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Status Report, Vol. 34, No. 10 | SPECIAL ISSUE: GRADUATED LICENSING | December 4, 1999 Subscribe

Nova Scotia: Big reduction in crashes accompanies graduated licensing

Nova Scotia is a graduated licensing success story. Beginning drivers have been subject to this licensing system since October 1994, making it one of the first programs in North America. A new evaluation indicates that crashes involving 16-year-old drivers declined dramatically — down 24 percent — in the program's first year. The researchers also observed a 19 percent decline in the crash rate for all novice drivers regardless of age.

Comparisons with other graduated licensing programs indicate that Nova Scotia's is more effective in reducing crashes. For example, a prior Institute study in Florida found a 9 percent injury crash reduction. Previous research has shown a high rate of compliance with Nova Scotia's law and strong support from both parents and teenagers. But the true test of any graduated program is whether crashes go down.

"We needed to know if the program was saving lives and reducing injuries," says Daniel R. Mayhew, senior vice president of Canada's Traffic Injury Research Foundation and principal investigator of the Institute-sponsored study. "We now have conclusive evidence of effectiveness."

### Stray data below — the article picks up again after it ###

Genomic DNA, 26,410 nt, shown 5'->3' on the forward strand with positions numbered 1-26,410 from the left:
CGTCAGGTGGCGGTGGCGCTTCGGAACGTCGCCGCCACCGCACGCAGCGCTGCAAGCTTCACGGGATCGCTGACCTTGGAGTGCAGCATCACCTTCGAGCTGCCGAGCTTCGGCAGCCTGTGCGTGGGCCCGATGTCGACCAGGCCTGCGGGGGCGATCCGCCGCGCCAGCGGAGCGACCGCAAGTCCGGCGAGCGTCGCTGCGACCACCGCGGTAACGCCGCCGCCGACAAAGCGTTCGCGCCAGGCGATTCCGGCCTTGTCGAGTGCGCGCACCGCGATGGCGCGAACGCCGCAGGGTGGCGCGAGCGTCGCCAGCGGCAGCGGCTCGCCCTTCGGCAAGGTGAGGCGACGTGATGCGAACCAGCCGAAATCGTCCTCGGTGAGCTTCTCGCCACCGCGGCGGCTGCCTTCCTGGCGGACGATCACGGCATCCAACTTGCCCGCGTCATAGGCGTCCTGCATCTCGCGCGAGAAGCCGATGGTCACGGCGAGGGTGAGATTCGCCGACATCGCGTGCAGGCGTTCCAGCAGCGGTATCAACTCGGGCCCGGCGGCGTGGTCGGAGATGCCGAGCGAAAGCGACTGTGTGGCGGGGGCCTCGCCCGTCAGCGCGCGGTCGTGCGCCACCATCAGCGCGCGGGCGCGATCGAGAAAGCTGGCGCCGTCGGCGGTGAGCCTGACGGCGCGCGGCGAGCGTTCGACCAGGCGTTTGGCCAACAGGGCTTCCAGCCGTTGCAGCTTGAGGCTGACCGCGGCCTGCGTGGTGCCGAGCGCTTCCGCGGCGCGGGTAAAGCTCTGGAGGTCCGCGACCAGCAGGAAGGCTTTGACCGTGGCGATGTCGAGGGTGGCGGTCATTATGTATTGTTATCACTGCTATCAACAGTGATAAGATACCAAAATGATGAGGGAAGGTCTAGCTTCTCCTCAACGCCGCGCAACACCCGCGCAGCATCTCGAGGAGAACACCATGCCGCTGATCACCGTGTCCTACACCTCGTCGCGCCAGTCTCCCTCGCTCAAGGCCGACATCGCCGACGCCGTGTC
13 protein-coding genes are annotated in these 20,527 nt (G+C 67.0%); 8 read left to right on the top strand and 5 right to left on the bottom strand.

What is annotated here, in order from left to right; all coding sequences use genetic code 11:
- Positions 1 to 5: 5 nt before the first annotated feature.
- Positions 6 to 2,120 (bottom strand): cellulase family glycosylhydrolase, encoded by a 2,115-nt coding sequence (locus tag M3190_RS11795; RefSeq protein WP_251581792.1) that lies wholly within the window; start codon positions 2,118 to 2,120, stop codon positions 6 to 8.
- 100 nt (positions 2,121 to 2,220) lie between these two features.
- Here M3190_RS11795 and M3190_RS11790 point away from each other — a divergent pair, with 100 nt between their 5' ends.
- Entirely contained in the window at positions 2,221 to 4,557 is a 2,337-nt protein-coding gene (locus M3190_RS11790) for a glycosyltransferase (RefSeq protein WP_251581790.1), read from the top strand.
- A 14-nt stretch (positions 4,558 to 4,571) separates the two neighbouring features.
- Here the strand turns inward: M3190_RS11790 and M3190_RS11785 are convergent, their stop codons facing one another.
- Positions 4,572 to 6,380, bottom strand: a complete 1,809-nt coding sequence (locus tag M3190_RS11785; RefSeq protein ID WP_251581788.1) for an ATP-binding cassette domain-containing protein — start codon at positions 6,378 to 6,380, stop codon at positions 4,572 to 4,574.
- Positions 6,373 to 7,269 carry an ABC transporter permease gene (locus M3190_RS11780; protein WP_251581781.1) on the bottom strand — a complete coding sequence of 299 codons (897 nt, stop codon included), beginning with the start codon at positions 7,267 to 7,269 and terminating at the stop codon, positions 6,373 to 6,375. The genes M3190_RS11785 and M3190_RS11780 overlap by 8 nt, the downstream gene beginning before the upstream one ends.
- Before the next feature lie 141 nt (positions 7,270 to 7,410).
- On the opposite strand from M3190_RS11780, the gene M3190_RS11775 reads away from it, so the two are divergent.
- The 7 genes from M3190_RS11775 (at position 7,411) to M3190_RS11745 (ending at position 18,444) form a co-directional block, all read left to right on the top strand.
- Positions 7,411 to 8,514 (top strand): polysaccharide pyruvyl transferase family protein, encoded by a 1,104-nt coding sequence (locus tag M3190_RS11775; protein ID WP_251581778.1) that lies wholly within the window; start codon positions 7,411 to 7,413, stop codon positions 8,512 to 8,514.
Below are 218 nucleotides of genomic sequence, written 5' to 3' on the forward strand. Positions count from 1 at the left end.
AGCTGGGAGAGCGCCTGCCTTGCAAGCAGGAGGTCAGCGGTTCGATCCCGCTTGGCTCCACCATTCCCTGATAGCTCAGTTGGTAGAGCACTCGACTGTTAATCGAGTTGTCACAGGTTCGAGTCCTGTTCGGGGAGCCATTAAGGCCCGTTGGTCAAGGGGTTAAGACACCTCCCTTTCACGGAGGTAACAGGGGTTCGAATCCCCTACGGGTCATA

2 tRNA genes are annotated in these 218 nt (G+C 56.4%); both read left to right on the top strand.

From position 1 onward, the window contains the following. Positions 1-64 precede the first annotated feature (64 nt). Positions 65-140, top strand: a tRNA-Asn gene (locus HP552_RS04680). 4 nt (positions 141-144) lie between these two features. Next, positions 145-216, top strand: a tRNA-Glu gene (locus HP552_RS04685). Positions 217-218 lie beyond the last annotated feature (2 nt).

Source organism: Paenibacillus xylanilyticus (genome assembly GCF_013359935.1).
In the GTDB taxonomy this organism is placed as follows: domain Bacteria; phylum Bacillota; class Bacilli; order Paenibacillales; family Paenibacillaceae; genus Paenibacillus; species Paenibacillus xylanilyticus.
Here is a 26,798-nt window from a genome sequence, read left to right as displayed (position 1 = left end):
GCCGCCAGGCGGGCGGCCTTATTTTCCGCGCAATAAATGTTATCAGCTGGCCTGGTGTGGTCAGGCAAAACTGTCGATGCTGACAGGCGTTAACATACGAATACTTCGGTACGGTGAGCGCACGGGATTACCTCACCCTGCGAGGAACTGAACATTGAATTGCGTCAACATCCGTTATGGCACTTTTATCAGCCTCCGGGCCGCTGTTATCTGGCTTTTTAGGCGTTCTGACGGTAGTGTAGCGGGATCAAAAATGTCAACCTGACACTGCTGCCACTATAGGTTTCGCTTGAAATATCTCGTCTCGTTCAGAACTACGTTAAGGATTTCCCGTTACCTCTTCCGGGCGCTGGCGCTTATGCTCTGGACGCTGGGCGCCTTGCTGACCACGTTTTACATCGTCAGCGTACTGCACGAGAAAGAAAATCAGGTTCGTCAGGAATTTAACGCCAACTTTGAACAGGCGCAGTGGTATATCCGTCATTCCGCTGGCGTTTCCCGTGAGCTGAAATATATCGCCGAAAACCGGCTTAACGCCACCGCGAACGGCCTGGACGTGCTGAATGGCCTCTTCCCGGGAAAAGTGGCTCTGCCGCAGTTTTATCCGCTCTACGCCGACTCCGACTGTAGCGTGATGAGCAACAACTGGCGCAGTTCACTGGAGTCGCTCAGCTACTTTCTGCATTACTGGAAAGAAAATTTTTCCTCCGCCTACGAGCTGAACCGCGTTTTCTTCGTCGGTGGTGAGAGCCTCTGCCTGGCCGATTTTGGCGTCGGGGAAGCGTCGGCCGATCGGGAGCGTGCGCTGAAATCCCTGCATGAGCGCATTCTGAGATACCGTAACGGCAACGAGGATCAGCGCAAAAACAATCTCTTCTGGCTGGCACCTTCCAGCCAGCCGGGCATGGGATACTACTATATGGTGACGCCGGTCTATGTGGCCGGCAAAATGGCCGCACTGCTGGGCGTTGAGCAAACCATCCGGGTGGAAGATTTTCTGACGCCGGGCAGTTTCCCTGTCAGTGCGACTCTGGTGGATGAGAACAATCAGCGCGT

To see if the crash experience of young drivers changed after graduated licensing was introduced in Nova Scotia, data from 1993 and 1995 (before and after the program took effect) were compared. A similar comparison was made for several control groups — older drivers in Nova Scotia and drivers in Saskatchewan, New Brunswick, and Maine.

Among 16-year-old drivers in Nova Scotia, the overall crash reduction was 24 percent. The injury crash reduction was 34 percent. No significant declines in crashes occurred in the comparison jurisdictions. In fact, crashes among 16-year-old drivers in Maine increased from 1993 to 1995.

In addition to before-and-after comparisons, the researchers conducted a time series analysis, comparing the crash involvement of 16-year-old drivers for 3 years after graduated licensing with the crashes that would have been expected if the program hadn't been enacted. There were 980 drivers age 16 involved in crashes compared with a predicted number of 1,547, representing an overall crash reduction of about 37 percent over 3 years.

Graduated licensing in Nova Scotia applies to all new drivers, with 16 as the minimum entry age. The program includes a 6-month learner's phase followed by a 2-year new-license phase. Learners must be accompanied by a licensed driver all the time, and newly licensed drivers are subject to a midnight to 5 a.m. driving restriction.

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